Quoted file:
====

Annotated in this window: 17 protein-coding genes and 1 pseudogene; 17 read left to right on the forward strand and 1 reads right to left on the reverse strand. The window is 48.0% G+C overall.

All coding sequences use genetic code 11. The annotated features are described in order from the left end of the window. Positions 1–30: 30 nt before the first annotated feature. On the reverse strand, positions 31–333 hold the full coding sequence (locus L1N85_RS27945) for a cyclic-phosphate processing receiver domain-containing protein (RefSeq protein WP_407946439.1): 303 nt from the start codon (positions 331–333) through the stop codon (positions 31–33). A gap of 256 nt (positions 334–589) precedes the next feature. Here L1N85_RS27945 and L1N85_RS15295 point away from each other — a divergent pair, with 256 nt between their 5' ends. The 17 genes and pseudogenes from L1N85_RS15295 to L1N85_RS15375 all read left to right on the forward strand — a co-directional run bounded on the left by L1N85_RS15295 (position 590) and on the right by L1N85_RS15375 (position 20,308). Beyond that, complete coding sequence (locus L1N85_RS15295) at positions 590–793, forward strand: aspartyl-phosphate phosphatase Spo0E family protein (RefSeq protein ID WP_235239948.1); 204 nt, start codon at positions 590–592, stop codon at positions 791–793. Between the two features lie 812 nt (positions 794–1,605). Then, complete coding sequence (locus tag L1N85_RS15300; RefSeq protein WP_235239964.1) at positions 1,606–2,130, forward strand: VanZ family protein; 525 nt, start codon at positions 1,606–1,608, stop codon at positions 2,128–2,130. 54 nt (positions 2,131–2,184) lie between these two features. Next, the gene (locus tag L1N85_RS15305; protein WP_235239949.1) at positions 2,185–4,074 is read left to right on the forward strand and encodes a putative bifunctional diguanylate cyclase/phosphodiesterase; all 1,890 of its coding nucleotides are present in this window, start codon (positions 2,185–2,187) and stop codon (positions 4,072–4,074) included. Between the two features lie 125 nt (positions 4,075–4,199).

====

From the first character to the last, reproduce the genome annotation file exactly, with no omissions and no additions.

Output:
Annotated in this window: 17 protein-coding genes and 1 pseudogene; 17 read left to right on the forward strand and 1 reads right to left on the reverse strand. The window is 48.0% G+C overall.

All coding sequences use genetic code 11. The annotated features are described in order from the left end of the window. Positions 1–30: 30 nt before the first annotated feature. On the reverse strand, positions 31–333 hold the full coding sequence (locus L1N85_RS27945) for a cyclic-phosphate processing receiver domain-containing protein (RefSeq protein WP_407946439.1): 303 nt from the start codon (positions 331–333) through the stop codon (positions 31–33). A gap of 256 nt (positions 334–589) precedes the next feature. Here L1N85_RS27945 and L1N85_RS15295 point away from each other — a divergent pair, with 256 nt between their 5' ends. The 17 genes and pseudogenes from L1N85_RS15295 to L1N85_RS15375 all read left to right on the forward strand — a co-directional run bounded on the left by L1N85_RS15295 (position 590) and on the right by L1N85_RS15375 (position 20,308). Beyond that, complete coding sequence (locus L1N85_RS15295) at positions 590–793, forward strand: aspartyl-phosphate phosphatase Spo0E family protein (RefSeq protein ID WP_235239948.1); 204 nt, start codon at positions 590–592, stop codon at positions 791–793. Between the two features lie 812 nt (positions 794–1,605). Then, complete coding sequence (locus tag L1N85_RS15300; RefSeq protein WP_235239964.1) at positions 1,606–2,130, forward strand: VanZ family protein; 525 nt, start codon at positions 1,606–1,608, stop codon at positions 2,128–2,130. 54 nt (positions 2,131–2,184) lie between these two features. Next, the gene (locus tag L1N85_RS15305; protein WP_235239949.1) at positions 2,185–4,074 is read left to right on the forward strand and encodes a putative bifunctional diguanylate cyclase/phosphodiesterase; all 1,890 of its coding nucleotides are present in this window, start codon (positions 2,185–2,187) and stop codon (positions 4,072–4,074) included. Between the two features lie 125 nt (positions 4,075–4,199).